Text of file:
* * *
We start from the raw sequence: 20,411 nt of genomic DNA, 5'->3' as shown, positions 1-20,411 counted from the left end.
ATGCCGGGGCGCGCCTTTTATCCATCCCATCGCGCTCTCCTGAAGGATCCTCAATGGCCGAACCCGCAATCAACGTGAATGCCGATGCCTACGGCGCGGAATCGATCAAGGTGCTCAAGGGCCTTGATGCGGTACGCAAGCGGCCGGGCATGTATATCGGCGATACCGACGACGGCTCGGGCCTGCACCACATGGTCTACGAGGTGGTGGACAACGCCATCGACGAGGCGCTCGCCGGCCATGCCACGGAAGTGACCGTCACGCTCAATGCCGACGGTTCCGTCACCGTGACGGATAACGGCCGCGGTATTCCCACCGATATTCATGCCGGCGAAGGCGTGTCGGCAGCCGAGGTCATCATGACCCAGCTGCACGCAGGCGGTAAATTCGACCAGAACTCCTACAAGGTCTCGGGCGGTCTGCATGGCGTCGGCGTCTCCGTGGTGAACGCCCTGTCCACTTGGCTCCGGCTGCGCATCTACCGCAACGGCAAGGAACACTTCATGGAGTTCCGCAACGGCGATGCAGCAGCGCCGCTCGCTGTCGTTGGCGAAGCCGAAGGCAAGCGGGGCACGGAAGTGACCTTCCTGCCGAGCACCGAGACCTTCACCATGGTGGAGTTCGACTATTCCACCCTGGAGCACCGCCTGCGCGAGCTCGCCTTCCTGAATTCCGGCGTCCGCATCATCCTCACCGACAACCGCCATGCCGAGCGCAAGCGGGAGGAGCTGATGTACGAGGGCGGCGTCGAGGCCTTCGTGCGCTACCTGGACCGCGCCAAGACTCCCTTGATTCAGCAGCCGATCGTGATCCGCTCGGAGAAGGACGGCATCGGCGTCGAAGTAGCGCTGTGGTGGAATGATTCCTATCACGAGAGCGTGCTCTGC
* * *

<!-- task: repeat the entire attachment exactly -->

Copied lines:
We start from the raw sequence: 20,411 nt of genomic DNA, 5'->3' as shown, positions 1-20,411 counted from the left end.
ATGCCGGGGCGCGCCTTTTATCCATCCCATCGCGCTCTCCTGAAGGATCCTCAATGGCCGAACCCGCAATCAACGTGAATGCCGATGCCTACGGCGCGGAATCGATCAAGGTGCTCAAGGGCCTTGATGCGGTACGCAAGCGGCCGGGCATGTATATCGGCGATACCGACGACGGCTCGGGCCTGCACCACATGGTCTACGAGGTGGTGGACAACGCCATCGACGAGGCGCTCGCCGGCCATGCCACGGAAGTGACCGTCACGCTCAATGCCGACGGTTCCGTCACCGTGACGGATAACGGCCGCGGTATTCCCACCGATATTCATGCCGGCGAAGGCGTGTCGGCAGCCGAGGTCATCATGACCCAGCTGCACGCAGGCGGTAAATTCGACCAGAACTCCTACAAGGTCTCGGGCGGTCTGCATGGCGTCGGCGTCTCCGTGGTGAACGCCCTGTCCACTTGGCTCCGGCTGCGCATCTACCGCAACGGCAAGGAACACTTCATGGAGTTCCGCAACGGCGATGCAGCAGCGCCGCTCGCTGTCGTTGGCGAAGCCGAAGGCAAGCGGGGCACGGAAGTGACCTTCCTGCCGAGCACCGAGACCTTCACCATGGTGGAGTTCGACTATTCCACCCTGGAGCACCGCCTGCGCGAGCTCGCCTTCCTGAATTCCGGCGTCCGCATCATCCTCACCGACAACCGCCATGCCGAGCGCAAGCGGGAGGAGCTGATGTACGAGGGCGGCGTCGAGGCCTTCGTGCGCTACCTGGACCGCGCCAAGACTCCCTTGATTCAGCAGCCGATCGTGATCCGCTCGGAGAAGGACGGCATCGGCGTCGAAGTAGCGCTGTGGTGGAATGATTCCTATCACGAGAGCGTGCTCTGC